joe2019 Posts: 1,338



    Thanks MM. My diet is mostly unrefined carbs - brown basmati rice, rough cut porrige oats every morning (no sugar), homemade wholemeal bread with rye. I do eat quite a lot of nuts and usually have peanut butter (and marmite) in my daily sandwiches. Rarely eat white pasta or potatoes. Not a cake person. Don't eat a lot of eggs or cheese etc. Always have olive oil based margarine instead of butter etc, so really doing all the right things to try and keep my LDL levels low. Maybe statins are the only thing that will help? I'll collect them from my pharmacy and start taking them on 1 April so I have a datum to compare. Really hope they don't affect my ability to get up Bathwick Hill! Having enough trouble post COVID with less strength in my legs.


    Strength in your legs, or lack of, won't be affecting your ability to climb Bathwick Hill.
  • Mad_Malx
    Mad_Malx Posts: 5,047
    joe2019 said:



    Thanks MM. My diet is mostly unrefined carbs - brown basmati rice, rough cut porrige oats every morning (no sugar), homemade wholemeal bread with rye. I do eat quite a lot of nuts and usually have peanut butter (and marmite) in my daily sandwiches. Rarely eat white pasta or potatoes. Not a cake person. Don't eat a lot of eggs or cheese etc. Always have olive oil based margarine instead of butter etc, so really doing all the right things to try and keep my LDL levels low. Maybe statins are the only thing that will help? I'll collect them from my pharmacy and start taking them on 1 April so I have a datum to compare. Really hope they don't affect my ability to get up Bathwick Hill! Having enough trouble post COVID with less strength in my legs.


    Strength in your legs, or lack of, won't be affecting your ability to climb Bathwick Hill.
    I really hate that one. Widcome steeper but doesn’t go on forever, North road much kinder. My daily commute was Brassknocker for 10y before switching to Claverton bcs of traffic (and Winsley home). Retired now - much longer rides but lost my climbing ability.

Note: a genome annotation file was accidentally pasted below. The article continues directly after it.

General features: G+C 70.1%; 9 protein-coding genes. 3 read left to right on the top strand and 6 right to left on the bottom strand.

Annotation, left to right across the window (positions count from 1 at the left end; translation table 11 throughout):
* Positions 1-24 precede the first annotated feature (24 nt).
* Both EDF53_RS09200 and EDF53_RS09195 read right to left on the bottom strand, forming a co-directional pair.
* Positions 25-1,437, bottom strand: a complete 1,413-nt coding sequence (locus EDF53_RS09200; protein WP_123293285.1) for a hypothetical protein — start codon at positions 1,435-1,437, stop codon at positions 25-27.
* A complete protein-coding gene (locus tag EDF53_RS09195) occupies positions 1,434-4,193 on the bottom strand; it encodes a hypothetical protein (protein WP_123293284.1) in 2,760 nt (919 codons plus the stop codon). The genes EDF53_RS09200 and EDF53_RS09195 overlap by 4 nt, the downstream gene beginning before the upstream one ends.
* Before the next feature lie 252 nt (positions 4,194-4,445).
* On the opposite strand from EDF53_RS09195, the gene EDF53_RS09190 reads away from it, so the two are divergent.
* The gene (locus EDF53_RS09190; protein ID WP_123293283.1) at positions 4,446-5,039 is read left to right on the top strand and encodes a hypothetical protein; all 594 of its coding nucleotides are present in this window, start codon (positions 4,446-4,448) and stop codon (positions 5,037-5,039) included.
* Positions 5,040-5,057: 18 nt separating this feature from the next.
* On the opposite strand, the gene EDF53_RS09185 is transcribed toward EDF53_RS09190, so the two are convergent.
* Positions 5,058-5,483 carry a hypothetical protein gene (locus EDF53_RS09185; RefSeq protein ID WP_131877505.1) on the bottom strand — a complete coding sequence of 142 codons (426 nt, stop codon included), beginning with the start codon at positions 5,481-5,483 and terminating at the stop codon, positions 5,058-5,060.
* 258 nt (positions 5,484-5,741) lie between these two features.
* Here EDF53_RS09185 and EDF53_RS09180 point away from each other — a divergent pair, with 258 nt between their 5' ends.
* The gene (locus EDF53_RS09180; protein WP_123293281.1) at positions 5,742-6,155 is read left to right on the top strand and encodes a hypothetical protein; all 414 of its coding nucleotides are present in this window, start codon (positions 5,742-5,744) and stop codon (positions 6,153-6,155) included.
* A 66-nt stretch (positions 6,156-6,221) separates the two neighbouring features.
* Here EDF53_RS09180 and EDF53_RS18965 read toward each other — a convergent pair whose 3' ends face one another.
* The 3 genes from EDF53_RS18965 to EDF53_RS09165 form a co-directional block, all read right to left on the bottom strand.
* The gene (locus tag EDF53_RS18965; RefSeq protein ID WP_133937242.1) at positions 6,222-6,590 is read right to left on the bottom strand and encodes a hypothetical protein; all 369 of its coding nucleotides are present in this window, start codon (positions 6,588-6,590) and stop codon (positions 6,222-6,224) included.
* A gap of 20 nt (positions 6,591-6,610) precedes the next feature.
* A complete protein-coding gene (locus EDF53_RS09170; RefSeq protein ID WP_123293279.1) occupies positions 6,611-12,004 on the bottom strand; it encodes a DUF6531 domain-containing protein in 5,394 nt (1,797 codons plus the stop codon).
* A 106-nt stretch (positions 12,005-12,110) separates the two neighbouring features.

• Mad_Malx
    Mad_Malx Posts: 5,047
    Sorry for OT
  • jp1970
    jp1970 Posts: 134
    pblakeney said:

    *This is not medical advice.*
    In my experience once you are put on something it is difficult to get taken off them.
    A little known fact is GP's get paid for every prescription. A cynical person could think...

    GP don't get paid per prescription... The local management team (CCG) monitor practices prescribing habits/costs etc.
  • pblakeney
    pblakeney Posts: 26,251
    The above may be fact, or fiction, I may be serious, I may be jesting.
    I am not sure. You have no chance.
    Veronese68 wrote:
    PB is the most sensible person on here.
  • jp1970
    jp1970 Posts: 134
    It's a few years out of date.
    GPs get paid for a shed load of 'items of service'

    Majority of the guidance is based on the NICE guidance.. Love it or loath it.

    Latest QoF guidance is this :-
    https://england.nhs.uk/wp-content/uploads/2021/03/B0456-update-on-quality-outcomes-framework-changes-for-21-22-.pdf

    SFE guidance is this :-
    https://assets.publishing.service.gov.uk/government/uploads/system/uploads/attachment_data/file/975395/GMS_SFE_2021.pdf

    PS I work in NHS Primary Care & Informatics :)
  • pblakeney
    pblakeney Posts: 26,251
    Yeah. Doctors get paid for prescribing. Doctors can be held to account for over prescribing. Both can be true.
    The above may be fact, or fiction, I may be serious, I may be jesting.
    I am not sure. You have no chance.
    Veronese68 wrote:
    PB is the most sensible person on here.
  • webboo
    webboo Posts: 6,087
    pblakeney said:

    Yeah. Doctors get paid for prescribing. Doctors can be held to account for over prescribing. Both can be true.

    It would appear my old doctor didn’t get paid for prescribing anything. Unless he got paid for giving crap advice.
    “ My right hip that you diagnosed as having some mild arthritic problems is now quite painful when I ride for for four or more hours” “ Don’t ride for for fours then”
  • photonic69
    photonic69 Posts: 2,586
    jp1970 said:

    It's a few years out of date.
    GPs get paid for a shed load of 'items of service'

    Majority of the guidance is based on the NICE guidance.. Love it or loath it.

    Latest QoF guidance is this :-
    https://england.nhs.uk/wp-content/uploads/2021/03/B0456-update-on-quality-outcomes-framework-changes-for-21-22-.pdf

    SFE guidance is this :-
    https://assets.publishing.service.gov.uk/government/uploads/system/uploads/attachment_data/file/975395/GMS_SFE_2021.pdf

    PS I work in NHS Primary Care & Informatics :)

    Thanks for that. So without having to go through the 230 odd pages can you give a brief synopsis of what is says?


    Sometimes. Maybe. Possibly.

  • jp1970